Mobility-as-a-Service (MaaS) has the potential to revolutionise the way society thinks about travel. The Chinese Government is just now starting to understand all the benefits that come about from a more unified transportation ecosystem. Despite the obvious benefits, there are still some hurdles to adopting this new infrastructure. In this article, Mark Streeting, Helen Chen, Yong Teng, Emma Edgar and Justin Koh from L.E.K. Consulting, dive into the details of transportation connectivity.
Sparked by the rise of ride-sharing services, electric cars and eventually autonomous vehicles, the transportation ecosystem is increasingly looking like a complex web that will merge transportation services and infrastructure with mobile technology and big data (Figure 1). This complex web, called MaaS has brought together transportation businesses, and the services they provide, by using applications (apps) that do a variety of things. Using MaaS could mean ordering a taxi or rideshare to the airport, arranging air travel, purchasing a train ticket, and even booking a hotel through a series of mobile apps.
Less often thought about, but just as important, is the opportunity for governments to work with private transportation providers to create or foster MaaS platforms. These platforms can be used to increase the use, productivity and efficiency of public and private forms of transportation by coordinating and integrating multiple modes of travel.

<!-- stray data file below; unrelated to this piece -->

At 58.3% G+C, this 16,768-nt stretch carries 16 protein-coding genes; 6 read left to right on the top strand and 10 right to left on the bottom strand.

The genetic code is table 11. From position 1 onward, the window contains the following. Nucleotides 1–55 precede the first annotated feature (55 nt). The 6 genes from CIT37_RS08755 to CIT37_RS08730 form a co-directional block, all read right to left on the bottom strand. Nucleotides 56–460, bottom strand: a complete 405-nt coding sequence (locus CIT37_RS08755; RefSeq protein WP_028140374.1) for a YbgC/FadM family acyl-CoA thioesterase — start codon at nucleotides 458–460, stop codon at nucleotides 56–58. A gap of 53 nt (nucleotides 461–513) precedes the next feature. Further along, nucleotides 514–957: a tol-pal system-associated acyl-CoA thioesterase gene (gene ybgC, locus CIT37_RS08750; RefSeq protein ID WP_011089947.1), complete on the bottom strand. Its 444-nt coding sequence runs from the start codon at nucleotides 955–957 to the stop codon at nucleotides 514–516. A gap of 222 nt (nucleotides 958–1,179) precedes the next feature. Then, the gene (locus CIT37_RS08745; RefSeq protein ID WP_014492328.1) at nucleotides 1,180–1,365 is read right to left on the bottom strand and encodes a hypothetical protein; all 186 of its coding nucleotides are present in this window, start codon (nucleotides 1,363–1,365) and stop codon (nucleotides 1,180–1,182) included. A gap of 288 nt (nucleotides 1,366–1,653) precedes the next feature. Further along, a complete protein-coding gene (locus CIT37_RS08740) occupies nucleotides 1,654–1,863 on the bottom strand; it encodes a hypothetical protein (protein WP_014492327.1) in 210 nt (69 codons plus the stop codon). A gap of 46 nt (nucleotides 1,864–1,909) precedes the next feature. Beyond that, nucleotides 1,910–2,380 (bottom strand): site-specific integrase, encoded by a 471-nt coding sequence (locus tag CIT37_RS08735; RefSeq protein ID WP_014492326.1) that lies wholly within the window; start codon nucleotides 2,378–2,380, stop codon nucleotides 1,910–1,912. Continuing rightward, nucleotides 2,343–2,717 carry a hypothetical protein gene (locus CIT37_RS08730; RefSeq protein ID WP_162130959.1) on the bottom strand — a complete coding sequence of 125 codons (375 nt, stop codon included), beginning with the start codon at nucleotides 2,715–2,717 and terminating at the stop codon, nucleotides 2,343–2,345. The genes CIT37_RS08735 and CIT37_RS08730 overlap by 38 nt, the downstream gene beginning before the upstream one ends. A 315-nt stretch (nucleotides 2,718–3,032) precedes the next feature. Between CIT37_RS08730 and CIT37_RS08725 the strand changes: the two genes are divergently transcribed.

As traffic congestion worsens, the current use of private cars for door-to-door journeys is looking to be an unsustainable solution, especially when one takes into account cost, travel time and other related factors. However, MaaS could help reverse this trend. This new transportation platform will eventually be able to predict demand, suggesting the right service at the right time to consumers while giving providers the opportunity to plan ahead and meet customer demand.
The benefits for customers and transport providers
This new transportation concept puts the customer experience first by increasing convenience, effectiveness and customer satisfaction. It also enables people to share and personalise their travel experiences through real-time connectivity. Information on provided services for bicycle hires, ridesharing, carsharing, road tolling and public transportation can be brought together under one user account and paid for with a single tap to a mobile device’s screen.
This requires a real-time exchange of information between the consumer and transportation service provider. If successful, it allows for a customer’s needs, preferences and willingness to pay to be more appropriately matched to a relevant service provider.